DR. DAVID MORISON ROSS, of Westbourne Church, is a son of Mr. Peter Ross, Leitfie, Perthshire, and was born in 1852. He was educated at Edinburgh High School and University, where he gained several medals and scholarships and took his degree of M.A. with first-class honours in philosophy. He took his theological course at the New College, Edinburgh, and studied also for a time at Tübingen and at Paris. At the close of his theological curriculum he was awarded the Cunningham Fellowship as the most distinguished student of his year. From 1874 to 1877 he filled the post of assistant to Professor Fraser in the class of Logic and Metaphysics at Edinburgh, and in 1878 became minister of St. John's Free Church, Dundee, where he remained for twenty years. While there, in 1887, he filled the post of Lecturer on Moral Philosophy in Dundee College. In the years 1889-90, he spent six months in Australia, where he occupied the pulpit of the Cairns Memorial Church at Melbourne. In 1898 he was called to the Glasgow charge which he now holds, as colleague to Dr. Orrock Johnston.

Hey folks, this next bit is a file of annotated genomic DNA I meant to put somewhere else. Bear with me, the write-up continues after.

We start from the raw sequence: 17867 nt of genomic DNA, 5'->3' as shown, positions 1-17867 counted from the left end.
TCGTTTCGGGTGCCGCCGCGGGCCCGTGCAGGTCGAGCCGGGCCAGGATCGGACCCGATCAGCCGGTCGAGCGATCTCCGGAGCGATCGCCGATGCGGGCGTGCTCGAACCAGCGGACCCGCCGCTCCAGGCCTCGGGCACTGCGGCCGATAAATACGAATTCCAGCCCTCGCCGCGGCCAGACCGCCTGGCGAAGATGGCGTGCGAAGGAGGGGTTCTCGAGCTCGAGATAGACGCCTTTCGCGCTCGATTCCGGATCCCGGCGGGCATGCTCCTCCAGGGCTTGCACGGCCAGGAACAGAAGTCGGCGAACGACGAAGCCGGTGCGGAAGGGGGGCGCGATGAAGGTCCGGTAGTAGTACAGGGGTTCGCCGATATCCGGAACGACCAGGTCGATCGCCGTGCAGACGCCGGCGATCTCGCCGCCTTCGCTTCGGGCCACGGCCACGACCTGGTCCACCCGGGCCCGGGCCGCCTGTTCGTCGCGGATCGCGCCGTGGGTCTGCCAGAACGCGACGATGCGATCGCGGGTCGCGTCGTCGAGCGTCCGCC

Dr. Ross has contributed articles to various magazines and theological journals, and is author of three independent volumes - "The Cradle of Christianity," "Christ and the Home," and "The Teaching of Jesus," the latter work having appeared in 1904. He has taken a keen interest in temperance reform, and in 1906 published along with three friends a booklet entitled "A Plea for Temperance Legislation: Lord Peel's Proposals for Scotland." In recognition of his attainments and work his alma mater conferred on him the degree of D.D. On that occasion the Dean of the Faculty of Theology, in introducing him, mentioned that he had "been energetic in the promotion of social reform," and that, "in the Critical Review, in his estimate of foreign literature bearing chiefly on the philosophical aspect of the Christian faith, he had given abundant evidence of philosophical breadth and historical insight."

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